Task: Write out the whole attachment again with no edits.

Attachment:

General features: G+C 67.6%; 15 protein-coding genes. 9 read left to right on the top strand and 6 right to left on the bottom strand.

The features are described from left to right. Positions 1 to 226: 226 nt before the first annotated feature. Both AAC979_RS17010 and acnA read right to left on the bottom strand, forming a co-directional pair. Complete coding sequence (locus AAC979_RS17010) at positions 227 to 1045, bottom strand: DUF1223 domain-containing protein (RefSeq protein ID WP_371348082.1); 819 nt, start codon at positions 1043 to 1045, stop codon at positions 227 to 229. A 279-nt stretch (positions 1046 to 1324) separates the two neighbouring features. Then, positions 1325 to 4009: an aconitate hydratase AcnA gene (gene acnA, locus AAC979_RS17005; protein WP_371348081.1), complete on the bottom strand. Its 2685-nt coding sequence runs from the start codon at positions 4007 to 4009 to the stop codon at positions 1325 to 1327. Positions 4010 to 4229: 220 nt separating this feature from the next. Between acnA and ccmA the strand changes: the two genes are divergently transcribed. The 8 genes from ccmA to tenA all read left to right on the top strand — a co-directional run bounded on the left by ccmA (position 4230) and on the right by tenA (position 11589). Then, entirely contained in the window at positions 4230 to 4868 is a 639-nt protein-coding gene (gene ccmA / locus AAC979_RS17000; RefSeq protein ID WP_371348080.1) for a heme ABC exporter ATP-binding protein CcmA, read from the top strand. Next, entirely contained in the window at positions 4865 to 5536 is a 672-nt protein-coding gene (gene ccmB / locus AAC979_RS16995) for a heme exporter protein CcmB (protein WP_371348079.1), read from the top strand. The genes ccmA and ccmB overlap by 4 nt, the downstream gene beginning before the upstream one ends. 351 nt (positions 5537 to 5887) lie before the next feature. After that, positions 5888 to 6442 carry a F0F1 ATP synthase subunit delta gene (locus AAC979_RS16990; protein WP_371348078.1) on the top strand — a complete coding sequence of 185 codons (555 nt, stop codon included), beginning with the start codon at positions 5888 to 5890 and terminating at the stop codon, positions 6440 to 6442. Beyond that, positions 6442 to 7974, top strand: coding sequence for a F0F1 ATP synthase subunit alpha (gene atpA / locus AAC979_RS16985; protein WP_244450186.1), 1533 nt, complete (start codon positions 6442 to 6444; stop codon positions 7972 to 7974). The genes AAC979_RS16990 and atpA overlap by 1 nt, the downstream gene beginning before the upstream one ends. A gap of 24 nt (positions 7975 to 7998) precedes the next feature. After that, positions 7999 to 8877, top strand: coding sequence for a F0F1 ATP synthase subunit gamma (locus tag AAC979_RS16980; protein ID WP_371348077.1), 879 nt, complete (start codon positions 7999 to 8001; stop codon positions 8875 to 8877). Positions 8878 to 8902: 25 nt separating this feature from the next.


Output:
General features: G+C 67.6%; 15 protein-coding genes. 9 read left to right on the top strand and 6 right to left on the bottom strand.

The features are described from left to right. Positions 1 to 226: 226 nt before the first annotated feature. Both AAC979_RS17010 and acnA read right to left on the bottom strand, forming a co-directional pair. Complete coding sequence (locus AAC979_RS17010) at positions 227 to 1045, bottom strand: DUF1223 domain-containing protein (RefSeq protein ID WP_371348082.1); 819 nt, start codon at positions 1043 to 1045, stop codon at positions 227 to 229. A 279-nt stretch (positions 1046 to 1324) separates the two neighbouring features. Then, positions 1325 to 4009: an aconitate hydratase AcnA gene (gene acnA, locus AAC979_RS17005; protein WP_371348081.1), complete on the bottom strand. Its 2685-nt coding sequence runs from the start codon at positions 4007 to 4009 to the stop codon at positions 1325 to 1327. Positions 4010 to 4229: 220 nt separating this feature from the next. Between acnA and ccmA the strand changes: the two genes are divergently transcribed. The 8 genes from ccmA to tenA all read left to right on the top strand — a co-directional run bounded on the left by ccmA (position 4230) and on the right by tenA (position 11589). Then, entirely contained in the window at positions 4230 to 4868 is a 639-nt protein-coding gene (gene ccmA / locus AAC979_RS17000; RefSeq protein ID WP_371348080.1) for a heme ABC exporter ATP-binding protein CcmA, read from the top strand. Next, entirely contained in the window at positions 4865 to 5536 is a 672-nt protein-coding gene (gene ccmB / locus AAC979_RS16995) for a heme exporter protein CcmB (protein WP_371348079.1), read from the top strand. The genes ccmA and ccmB overlap by 4 nt, the downstream gene beginning before the upstream one ends. 351 nt (positions 5537 to 5887) lie before the next feature. After that, positions 5888 to 6442 carry a F0F1 ATP synthase subunit delta gene (locus AAC979_RS16990; protein WP_371348078.1) on the top strand — a complete coding sequence of 185 codons (555 nt, stop codon included), beginning with the start codon at positions 5888 to 5890 and terminating at the stop codon, positions 6440 to 6442. Beyond that, positions 6442 to 7974, top strand: coding sequence for a F0F1 ATP synthase subunit alpha (gene atpA / locus AAC979_RS16985; protein WP_244450186.1), 1533 nt, complete (start codon positions 6442 to 6444; stop codon positions 7972 to 7974). The genes AAC979_RS16990 and atpA overlap by 1 nt, the downstream gene beginning before the upstream one ends. A gap of 24 nt (positions 7975 to 7998) precedes the next feature. After that, positions 7999 to 8877, top strand: coding sequence for a F0F1 ATP synthase subunit gamma (locus tag AAC979_RS16980; protein ID WP_371348077.1), 879 nt, complete (start codon positions 7999 to 8001; stop codon positions 8875 to 8877). Positions 8878 to 8902: 25 nt separating this feature from the next.